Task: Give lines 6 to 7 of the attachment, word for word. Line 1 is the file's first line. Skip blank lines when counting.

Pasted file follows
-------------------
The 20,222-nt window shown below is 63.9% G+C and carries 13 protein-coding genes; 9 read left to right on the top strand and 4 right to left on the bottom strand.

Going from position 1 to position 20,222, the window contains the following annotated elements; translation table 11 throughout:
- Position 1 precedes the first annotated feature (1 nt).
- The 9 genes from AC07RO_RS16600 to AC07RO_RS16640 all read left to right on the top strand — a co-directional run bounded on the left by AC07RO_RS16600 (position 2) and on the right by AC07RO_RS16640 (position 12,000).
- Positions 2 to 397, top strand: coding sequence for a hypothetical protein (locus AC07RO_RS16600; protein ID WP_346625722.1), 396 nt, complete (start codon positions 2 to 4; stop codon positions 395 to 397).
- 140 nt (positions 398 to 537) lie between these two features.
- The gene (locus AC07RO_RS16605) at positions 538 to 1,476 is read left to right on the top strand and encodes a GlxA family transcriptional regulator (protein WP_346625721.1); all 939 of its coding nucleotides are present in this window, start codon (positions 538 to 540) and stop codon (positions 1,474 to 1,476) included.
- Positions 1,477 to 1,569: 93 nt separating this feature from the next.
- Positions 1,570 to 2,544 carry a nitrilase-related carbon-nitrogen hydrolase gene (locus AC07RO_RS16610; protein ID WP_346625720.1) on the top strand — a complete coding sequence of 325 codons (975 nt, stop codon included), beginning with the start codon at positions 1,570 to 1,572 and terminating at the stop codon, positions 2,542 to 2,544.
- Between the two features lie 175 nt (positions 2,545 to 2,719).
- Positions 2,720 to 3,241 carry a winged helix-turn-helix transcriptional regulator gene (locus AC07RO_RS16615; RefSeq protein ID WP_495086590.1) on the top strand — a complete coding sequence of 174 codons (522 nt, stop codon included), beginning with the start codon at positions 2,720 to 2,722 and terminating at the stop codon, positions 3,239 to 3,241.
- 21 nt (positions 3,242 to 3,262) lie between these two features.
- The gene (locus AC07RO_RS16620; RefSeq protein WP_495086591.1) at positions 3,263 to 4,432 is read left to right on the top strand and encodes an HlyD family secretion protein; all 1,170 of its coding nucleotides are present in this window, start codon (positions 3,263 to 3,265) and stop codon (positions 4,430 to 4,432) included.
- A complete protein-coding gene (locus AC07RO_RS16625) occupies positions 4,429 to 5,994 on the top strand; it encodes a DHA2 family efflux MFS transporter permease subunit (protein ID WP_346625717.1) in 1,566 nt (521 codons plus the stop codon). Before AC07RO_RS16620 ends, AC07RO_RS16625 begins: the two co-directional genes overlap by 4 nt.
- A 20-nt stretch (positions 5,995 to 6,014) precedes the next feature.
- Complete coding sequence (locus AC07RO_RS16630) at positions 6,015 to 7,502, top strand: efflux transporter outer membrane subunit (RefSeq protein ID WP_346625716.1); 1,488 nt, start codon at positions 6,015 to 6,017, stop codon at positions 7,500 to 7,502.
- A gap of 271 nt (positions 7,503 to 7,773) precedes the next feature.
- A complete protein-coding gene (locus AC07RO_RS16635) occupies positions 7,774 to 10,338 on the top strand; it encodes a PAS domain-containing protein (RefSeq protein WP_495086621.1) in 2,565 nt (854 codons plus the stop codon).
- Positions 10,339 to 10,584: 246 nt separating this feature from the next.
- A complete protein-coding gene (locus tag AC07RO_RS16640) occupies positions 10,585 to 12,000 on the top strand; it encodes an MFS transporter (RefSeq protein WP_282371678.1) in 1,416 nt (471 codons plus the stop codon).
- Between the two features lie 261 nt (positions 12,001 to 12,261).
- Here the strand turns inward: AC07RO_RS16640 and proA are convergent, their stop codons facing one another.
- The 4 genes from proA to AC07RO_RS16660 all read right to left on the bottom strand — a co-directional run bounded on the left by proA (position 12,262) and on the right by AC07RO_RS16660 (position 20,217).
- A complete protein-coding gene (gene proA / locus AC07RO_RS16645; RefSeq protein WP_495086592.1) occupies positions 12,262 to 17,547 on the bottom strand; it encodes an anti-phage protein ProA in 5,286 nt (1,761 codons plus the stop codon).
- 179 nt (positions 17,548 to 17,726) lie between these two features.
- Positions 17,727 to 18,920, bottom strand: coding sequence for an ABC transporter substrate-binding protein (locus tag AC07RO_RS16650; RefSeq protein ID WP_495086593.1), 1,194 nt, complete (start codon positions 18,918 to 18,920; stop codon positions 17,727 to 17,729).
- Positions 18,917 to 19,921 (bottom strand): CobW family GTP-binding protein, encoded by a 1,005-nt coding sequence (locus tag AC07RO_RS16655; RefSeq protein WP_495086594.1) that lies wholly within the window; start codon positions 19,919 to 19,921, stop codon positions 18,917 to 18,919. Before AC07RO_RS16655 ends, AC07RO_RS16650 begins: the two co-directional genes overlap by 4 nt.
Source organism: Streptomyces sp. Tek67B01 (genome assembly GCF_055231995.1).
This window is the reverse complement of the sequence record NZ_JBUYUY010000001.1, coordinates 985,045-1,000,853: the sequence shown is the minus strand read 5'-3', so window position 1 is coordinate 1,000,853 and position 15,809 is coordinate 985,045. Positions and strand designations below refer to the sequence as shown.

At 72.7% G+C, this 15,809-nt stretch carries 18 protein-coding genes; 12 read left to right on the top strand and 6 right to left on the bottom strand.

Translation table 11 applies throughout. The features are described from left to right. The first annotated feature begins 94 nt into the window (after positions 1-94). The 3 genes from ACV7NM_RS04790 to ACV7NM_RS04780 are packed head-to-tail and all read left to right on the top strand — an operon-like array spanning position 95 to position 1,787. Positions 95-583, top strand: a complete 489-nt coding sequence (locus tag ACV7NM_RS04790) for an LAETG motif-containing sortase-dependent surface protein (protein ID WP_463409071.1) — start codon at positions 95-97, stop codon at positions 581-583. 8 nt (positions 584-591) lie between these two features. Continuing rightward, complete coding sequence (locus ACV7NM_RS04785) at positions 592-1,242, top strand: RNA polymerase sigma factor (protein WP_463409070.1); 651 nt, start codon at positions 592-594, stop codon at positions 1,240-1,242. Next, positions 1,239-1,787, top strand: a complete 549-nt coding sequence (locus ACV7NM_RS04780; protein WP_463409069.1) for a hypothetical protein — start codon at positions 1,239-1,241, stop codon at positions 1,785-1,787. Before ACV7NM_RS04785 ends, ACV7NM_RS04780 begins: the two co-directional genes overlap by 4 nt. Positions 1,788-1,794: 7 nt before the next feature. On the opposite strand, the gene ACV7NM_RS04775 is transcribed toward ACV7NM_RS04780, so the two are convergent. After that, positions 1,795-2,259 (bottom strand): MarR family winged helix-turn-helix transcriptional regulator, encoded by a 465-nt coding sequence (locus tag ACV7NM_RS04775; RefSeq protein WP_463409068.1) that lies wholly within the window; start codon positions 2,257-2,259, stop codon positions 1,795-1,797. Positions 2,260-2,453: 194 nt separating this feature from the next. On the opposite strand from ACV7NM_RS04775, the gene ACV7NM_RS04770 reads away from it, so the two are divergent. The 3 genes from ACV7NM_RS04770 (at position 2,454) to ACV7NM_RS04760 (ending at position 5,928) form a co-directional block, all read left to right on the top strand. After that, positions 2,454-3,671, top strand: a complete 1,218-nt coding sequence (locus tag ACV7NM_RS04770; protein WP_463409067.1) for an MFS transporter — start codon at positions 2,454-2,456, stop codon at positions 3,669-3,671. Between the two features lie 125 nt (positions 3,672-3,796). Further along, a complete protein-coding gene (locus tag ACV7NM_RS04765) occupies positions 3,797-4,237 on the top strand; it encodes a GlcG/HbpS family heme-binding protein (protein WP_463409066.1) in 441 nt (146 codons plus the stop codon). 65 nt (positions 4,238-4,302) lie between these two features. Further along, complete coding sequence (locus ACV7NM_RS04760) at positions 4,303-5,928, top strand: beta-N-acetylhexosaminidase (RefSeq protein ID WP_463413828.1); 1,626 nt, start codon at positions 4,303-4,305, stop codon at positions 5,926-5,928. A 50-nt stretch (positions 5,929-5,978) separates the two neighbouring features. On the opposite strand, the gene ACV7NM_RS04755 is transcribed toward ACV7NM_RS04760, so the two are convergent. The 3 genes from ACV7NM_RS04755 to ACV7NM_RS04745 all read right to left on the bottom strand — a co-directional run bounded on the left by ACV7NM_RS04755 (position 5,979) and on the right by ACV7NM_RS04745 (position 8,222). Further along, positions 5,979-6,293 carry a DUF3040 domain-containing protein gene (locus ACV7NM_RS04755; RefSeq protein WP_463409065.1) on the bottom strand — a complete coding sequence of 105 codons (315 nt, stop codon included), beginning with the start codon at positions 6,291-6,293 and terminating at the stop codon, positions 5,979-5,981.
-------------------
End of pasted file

- 140 nt (positions 398 to 537) lie between these two features.
- The gene (locus AC07RO_RS16605) at positions 538 to 1,476 is read left to right on the top strand and encodes a GlxA family transcriptional regulator (protein WP_346625721.1); all 939 of its coding nucleotides are present in this window, start codon (positions 538 to 540) and stop codon (positions 1,474 to 1,476) included.